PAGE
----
Free trade deal to boost EU-Vietnam trade by 50 pct

Vietnam’s garment and textile exports to the EU will be freed from tariffs when a free trade deal takes effect, possibly in late 2017. Photo by Reuters

European firms are upbeat about a deal that will cut thousands of tariffs from late 2017.

A free trade agreement signed between the European Union and Vietnam in August last year is expected to boost trade value between the markets by up to 50 percent by clearing thousands of tariffs.

The trade pact is expected to cut 4,959 tariff lines, or 52 percent of the total between the markets, to zero when the agreement takes effect at the end of 2017, and another 144 tariff lines by the end of 2018, insiders said at a conference on Thursday.

Products to benefit from the tax break include materials used for garments, textiles and shoes, and Vietnam’s major exports such as seafood and agriculture produce.

Michael Behrens, chairman of the European Chamber of Commerce in Vietnam (EuroCham), which represents around 900 European businesses, said the trade deal is expected to enhance investments that can create millions of new jobs in Vietnam.

He said the trade deal will help increase trade value between the countries by 50 percent in just a few years. Annual trade between Vietnam and the EU is currently worth around $31 billion.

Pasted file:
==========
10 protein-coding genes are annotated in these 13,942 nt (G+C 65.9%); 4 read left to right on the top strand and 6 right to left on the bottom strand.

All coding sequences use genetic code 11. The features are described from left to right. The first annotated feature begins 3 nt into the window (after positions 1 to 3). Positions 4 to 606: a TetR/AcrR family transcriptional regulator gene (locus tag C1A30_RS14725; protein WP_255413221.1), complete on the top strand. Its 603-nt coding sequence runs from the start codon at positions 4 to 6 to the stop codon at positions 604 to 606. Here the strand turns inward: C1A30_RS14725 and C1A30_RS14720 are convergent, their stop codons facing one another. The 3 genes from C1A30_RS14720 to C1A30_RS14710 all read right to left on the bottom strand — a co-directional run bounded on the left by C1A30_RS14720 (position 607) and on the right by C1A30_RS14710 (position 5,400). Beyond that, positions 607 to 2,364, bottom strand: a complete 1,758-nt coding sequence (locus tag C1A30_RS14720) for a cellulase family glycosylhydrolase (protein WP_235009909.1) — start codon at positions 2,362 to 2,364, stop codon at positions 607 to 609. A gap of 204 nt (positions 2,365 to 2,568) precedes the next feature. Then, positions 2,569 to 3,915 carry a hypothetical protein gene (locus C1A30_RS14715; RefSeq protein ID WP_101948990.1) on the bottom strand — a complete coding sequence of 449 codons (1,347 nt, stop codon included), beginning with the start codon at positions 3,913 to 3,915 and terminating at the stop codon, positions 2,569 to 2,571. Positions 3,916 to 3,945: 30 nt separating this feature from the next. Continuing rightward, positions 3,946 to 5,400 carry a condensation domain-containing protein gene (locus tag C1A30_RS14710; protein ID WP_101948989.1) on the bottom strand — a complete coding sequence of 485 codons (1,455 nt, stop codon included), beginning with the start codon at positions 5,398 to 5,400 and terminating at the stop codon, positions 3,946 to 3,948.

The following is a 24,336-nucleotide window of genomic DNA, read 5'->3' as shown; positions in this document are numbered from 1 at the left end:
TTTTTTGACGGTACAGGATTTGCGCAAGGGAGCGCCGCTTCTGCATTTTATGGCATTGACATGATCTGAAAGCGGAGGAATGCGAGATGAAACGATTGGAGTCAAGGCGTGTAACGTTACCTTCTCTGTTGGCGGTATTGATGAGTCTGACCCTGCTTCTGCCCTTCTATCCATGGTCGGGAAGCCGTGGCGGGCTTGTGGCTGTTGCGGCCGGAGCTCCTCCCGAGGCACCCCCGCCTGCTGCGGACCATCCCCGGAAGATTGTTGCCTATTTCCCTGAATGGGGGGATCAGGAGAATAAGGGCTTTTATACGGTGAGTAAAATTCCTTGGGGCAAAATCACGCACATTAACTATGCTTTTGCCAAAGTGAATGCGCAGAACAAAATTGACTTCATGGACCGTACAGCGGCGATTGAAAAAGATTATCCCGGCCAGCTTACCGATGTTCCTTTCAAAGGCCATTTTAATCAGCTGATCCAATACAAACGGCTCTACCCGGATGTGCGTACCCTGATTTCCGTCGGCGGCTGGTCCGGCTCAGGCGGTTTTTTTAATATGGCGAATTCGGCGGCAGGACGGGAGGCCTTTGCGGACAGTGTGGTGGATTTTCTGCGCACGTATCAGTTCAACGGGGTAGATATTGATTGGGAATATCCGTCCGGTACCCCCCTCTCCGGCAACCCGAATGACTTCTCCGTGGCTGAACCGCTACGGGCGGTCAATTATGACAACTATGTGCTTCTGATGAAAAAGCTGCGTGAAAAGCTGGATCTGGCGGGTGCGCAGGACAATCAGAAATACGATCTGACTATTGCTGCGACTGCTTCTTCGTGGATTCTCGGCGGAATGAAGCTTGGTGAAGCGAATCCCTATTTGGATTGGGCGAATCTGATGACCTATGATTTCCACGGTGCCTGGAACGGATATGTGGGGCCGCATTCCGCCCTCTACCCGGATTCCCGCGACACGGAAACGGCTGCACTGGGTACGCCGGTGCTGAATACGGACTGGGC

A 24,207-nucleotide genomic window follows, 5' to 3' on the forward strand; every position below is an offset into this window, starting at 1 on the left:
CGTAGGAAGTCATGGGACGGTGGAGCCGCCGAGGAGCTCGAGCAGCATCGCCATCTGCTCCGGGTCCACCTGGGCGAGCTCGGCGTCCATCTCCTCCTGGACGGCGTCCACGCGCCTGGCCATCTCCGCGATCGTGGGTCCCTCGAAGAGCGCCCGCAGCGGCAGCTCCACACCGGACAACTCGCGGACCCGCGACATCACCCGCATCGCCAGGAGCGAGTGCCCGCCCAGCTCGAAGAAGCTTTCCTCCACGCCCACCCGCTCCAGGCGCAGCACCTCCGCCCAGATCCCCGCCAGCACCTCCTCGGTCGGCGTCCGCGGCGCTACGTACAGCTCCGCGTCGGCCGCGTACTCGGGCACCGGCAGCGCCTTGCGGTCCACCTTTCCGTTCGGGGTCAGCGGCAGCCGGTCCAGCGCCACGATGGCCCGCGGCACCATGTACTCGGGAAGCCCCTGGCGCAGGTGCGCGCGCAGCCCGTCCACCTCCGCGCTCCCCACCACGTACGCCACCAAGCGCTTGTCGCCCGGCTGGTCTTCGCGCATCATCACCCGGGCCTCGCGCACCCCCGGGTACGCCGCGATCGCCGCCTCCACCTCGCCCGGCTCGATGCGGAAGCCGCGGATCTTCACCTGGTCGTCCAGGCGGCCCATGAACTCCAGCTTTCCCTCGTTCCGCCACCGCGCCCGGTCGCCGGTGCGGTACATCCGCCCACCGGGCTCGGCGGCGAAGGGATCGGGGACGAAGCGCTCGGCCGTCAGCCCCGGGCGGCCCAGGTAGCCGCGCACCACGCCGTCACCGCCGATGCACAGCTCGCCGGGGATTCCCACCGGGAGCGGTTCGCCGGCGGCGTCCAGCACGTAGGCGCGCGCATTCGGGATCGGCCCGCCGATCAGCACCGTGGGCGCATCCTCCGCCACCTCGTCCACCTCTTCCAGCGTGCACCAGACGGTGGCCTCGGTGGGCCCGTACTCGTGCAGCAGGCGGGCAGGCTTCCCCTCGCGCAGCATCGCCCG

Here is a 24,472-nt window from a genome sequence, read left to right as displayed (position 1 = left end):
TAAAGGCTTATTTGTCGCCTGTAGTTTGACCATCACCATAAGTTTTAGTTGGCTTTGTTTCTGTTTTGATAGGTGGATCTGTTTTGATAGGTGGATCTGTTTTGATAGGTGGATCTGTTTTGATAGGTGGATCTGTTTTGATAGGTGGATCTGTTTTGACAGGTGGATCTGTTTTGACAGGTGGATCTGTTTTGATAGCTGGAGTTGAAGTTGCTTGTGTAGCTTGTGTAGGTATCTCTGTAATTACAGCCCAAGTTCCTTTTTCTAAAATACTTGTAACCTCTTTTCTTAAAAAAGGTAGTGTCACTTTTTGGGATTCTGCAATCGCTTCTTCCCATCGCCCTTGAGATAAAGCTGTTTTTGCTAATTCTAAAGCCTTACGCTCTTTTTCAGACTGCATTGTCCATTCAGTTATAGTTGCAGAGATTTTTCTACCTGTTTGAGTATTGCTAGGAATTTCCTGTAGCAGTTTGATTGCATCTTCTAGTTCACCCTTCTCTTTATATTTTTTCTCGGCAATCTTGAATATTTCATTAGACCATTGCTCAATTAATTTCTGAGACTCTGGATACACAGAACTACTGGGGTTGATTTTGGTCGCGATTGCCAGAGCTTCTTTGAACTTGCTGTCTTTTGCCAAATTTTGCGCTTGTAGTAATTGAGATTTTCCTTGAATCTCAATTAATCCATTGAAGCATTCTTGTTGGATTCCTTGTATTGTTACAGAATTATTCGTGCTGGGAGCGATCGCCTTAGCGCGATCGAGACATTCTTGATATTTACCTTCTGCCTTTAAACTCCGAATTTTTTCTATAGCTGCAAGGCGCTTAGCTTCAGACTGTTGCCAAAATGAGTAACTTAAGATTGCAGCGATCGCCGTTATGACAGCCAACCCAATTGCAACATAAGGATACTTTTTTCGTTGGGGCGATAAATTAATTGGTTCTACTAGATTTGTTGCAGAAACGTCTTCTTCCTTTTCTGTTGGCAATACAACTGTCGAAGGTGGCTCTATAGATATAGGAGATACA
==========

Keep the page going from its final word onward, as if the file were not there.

EuroCham is going to open an office, in the central city of Da Nang, after the two in Hanoi and Ho Chi Minh, to facilitate the increasing interest of European firms in Vietnam.

A recent survey by the organization showed high confidence among European firms about their business prospects in Vietnam, with more than 70 percent of respondents describing their business situation at present as well as the next quarter as “excellent” or “good”.

Behrens said European businesses in Vietnam are upbeat about the market, and they are looking forward to the free trade deal, which is expected to take effect in late 2017.

He believed that Brexit will not delay the implementation of the trade deal, but said that any delays will affect the companies’ enthusiasm and lower investments.

The EU is a major investor in Vietnam with more than 1,800 projects effective as of the end of April this year, mostly in industry and construction. Their registered capital totals over $23.16 billion.

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